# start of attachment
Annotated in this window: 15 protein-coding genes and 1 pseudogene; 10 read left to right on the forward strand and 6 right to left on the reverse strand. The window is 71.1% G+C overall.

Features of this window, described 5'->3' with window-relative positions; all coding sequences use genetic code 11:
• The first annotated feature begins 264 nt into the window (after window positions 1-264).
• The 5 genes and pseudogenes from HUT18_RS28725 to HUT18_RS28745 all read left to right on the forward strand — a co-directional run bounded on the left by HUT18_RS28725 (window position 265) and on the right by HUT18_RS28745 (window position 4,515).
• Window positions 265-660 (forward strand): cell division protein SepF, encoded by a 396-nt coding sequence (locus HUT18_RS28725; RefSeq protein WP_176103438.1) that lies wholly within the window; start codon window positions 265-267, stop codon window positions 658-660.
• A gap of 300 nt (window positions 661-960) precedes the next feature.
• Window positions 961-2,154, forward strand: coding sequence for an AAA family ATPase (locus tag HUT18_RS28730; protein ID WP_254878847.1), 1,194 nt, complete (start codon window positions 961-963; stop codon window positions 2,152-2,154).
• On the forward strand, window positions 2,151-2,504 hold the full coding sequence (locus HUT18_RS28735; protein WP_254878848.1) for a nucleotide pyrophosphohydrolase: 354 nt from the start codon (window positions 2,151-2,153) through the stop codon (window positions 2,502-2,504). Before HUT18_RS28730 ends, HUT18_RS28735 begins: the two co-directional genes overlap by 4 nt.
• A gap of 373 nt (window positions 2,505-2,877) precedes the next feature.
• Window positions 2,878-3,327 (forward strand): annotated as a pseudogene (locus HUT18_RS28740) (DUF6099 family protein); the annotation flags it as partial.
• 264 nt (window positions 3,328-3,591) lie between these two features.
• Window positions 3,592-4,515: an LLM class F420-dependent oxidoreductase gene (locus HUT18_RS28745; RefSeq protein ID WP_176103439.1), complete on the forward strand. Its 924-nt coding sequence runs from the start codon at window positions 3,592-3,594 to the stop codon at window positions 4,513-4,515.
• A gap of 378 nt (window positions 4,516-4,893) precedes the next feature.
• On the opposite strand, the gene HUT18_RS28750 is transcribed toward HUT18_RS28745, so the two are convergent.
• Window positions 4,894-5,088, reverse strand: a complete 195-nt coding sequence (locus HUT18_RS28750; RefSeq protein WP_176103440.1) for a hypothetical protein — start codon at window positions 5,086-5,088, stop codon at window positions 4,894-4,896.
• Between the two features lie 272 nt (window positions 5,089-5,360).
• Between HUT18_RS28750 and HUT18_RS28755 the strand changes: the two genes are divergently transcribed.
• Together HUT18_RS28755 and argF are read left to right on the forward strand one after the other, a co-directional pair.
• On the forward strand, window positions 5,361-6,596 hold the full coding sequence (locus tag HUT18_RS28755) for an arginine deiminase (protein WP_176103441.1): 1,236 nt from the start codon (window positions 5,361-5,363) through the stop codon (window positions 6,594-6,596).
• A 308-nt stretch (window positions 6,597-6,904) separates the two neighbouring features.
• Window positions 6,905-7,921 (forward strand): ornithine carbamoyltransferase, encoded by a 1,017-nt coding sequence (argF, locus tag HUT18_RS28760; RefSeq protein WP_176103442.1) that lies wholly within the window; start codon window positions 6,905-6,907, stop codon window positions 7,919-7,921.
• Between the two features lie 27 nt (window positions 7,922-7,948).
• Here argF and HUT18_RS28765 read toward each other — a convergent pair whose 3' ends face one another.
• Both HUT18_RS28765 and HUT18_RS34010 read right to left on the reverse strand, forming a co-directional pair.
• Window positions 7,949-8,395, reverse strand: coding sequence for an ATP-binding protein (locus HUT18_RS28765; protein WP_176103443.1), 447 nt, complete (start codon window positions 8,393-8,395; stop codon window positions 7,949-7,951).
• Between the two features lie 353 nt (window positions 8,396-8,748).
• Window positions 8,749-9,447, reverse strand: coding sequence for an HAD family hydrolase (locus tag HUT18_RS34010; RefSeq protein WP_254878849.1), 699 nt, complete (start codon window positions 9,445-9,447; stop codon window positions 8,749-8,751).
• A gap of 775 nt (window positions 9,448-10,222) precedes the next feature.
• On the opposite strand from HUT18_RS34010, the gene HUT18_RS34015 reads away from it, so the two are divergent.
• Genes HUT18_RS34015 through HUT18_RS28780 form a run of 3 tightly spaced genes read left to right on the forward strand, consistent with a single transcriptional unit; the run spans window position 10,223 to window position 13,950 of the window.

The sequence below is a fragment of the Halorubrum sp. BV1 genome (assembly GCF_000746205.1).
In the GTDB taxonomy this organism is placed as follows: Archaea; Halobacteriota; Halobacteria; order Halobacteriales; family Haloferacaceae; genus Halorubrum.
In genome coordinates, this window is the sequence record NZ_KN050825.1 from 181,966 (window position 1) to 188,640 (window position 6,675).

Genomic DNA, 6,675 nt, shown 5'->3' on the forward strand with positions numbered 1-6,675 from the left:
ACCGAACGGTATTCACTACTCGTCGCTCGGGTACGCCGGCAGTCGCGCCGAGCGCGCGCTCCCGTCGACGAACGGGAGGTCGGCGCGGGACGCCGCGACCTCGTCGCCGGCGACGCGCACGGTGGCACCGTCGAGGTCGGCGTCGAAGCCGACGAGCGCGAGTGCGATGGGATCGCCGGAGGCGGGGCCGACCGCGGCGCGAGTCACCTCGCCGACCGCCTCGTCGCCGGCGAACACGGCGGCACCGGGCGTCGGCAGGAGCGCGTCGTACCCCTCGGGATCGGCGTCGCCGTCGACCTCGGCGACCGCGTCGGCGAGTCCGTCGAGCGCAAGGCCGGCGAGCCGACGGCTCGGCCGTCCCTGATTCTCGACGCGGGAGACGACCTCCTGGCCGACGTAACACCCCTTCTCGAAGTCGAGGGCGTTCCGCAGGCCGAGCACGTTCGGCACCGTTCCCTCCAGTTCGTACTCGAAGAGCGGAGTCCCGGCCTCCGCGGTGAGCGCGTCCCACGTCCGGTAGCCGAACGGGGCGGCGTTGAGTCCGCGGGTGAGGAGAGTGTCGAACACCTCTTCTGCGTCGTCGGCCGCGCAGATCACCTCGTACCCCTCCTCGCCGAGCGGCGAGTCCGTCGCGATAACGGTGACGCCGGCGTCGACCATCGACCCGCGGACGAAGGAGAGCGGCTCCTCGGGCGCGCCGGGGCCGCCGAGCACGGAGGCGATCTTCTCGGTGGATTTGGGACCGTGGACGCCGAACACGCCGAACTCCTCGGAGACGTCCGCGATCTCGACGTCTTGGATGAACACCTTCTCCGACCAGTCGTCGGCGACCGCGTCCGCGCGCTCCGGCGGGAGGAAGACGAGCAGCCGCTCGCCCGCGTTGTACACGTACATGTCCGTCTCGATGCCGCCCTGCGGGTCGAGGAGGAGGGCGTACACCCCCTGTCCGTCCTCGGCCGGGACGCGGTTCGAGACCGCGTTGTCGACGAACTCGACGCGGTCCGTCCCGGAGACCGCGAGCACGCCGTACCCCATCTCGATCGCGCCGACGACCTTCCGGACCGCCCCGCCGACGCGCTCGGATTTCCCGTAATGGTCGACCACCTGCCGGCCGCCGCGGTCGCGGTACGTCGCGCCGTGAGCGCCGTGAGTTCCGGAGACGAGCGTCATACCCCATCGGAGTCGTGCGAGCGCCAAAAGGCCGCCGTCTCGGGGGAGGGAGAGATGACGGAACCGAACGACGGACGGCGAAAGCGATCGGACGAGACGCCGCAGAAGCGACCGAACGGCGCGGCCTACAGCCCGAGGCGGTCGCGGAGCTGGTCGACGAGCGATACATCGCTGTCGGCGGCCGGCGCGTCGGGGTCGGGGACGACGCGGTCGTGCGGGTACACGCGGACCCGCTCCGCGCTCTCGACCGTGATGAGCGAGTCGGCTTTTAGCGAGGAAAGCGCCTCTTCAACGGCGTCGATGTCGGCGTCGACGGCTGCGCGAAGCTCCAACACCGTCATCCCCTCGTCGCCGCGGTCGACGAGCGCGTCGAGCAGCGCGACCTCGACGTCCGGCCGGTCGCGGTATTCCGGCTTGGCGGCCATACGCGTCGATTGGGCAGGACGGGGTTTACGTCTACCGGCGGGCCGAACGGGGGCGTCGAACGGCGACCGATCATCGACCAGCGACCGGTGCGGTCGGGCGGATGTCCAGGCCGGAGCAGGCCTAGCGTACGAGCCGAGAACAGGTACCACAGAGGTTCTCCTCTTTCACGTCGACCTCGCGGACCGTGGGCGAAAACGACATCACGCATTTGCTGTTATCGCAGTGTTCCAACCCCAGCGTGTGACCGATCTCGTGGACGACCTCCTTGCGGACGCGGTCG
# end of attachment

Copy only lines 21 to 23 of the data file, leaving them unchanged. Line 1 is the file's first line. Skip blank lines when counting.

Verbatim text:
• Window positions 6,905-7,921 (forward strand): ornithine carbamoyltransferase, encoded by a 1,017-nt coding sequence (argF, locus tag HUT18_RS28760; RefSeq protein WP_176103442.1) that lies wholly within the window; start codon window positions 6,905-6,907, stop codon window positions 7,919-7,921.
• Between the two features lie 27 nt (window positions 7,922-7,948).
• Here argF and HUT18_RS28765 read toward each other — a convergent pair whose 3' ends face one another.